Stumbling Blocks

and the Blind

by Nurith Cohen
Stumbling Blocks
Stumbling Blocks
Stumbling Blocks
Stumbling Blocks

I give this D’var Torah in loving memory of my dear parents and my very special brother Ian.


A few weeks ago we read Parshas Kedoshim and my talk is based on some interesting explanations of a phrase which is contained in it and which was given by Rabbi Yisroel Jungreis. May this talk elevate the souls of my dear parents and brother (zl).


One of the commandments mentioned in Parshas Kedoshim is this: “You shall not place a stumbling block in front of the blind” (Leviticus, 19:14). This statement is not meant to be taken only literally – in other words, if we see a blind person, we should not block his or her path so that he or she trips or falls; it also means that we need to be careful not to give advice which could be misleading. We also have to make sure that we do not have any hidden agendas and that our motivations for giving advice are pure.  The question that arises, however, is this: why does the Torah not simply say that we are not allowed to mislead others. Why is this figure of speech used, “You shall not place a stumbling block in front of the blind”?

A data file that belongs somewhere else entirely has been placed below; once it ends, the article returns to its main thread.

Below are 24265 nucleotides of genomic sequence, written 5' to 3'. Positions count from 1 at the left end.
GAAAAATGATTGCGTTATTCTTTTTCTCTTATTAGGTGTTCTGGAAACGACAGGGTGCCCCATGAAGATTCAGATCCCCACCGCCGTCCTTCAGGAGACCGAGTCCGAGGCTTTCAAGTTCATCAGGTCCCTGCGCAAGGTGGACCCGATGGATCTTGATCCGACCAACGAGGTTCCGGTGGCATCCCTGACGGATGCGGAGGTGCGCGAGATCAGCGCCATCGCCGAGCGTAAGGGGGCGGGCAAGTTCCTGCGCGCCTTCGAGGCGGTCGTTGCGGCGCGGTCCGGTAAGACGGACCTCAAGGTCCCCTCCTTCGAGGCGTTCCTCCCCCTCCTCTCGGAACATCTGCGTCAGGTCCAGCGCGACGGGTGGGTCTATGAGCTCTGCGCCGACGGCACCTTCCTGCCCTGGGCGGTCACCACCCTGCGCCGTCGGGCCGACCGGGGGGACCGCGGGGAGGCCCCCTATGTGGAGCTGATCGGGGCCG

The Torah wants to explain to us the seriousness and the importance of trust. Even as no sane individual would consider tripping a blind person or allowing him or her to step in front of a moving vehicle, so too, misleading someone who is unaware is equally deplorable and unacceptable. We all know how very painful it is to discover that we have been betrayed by people in whom we have placed our trust, so we should take good care not to do this to others. All relationships are built on trust. Neither individuals, nor families, nor societies can survive when trust is missing. When we come to this understanding and realise that deceiving or misleading someone is no different from allowing a blind person to walk into traffic, we will surely be more sensitive to every word that we say.


Another aspect is that we should not cause someone else to sin. Judaism does not see each person as a separate individual who needs to be concerned only about his or her own spiritual well-being. We are required to care about the spiritual well-being of our fellow human beings. This means that we should not cause a person to do something that is spiritually damaging to another individual.


The prohibition of placing a “stumbling block in front of the blind” is highlighted in the sin of loshon hora (gossip). The person who gossips places a stumbling block in front of the listener, because that person is prone to repeat it to others, who may themselves repeat it, all of whom in turn indulge in the sin of loshon hora (gossip). How much more so if there is not just one original person who listens, but a group of them, who encourage the original tale-bearer to hold court and embellish his or her story.


TODAY AND IN THE FUTURE: Let us be careful not to mislead or betray people by the words we speak.

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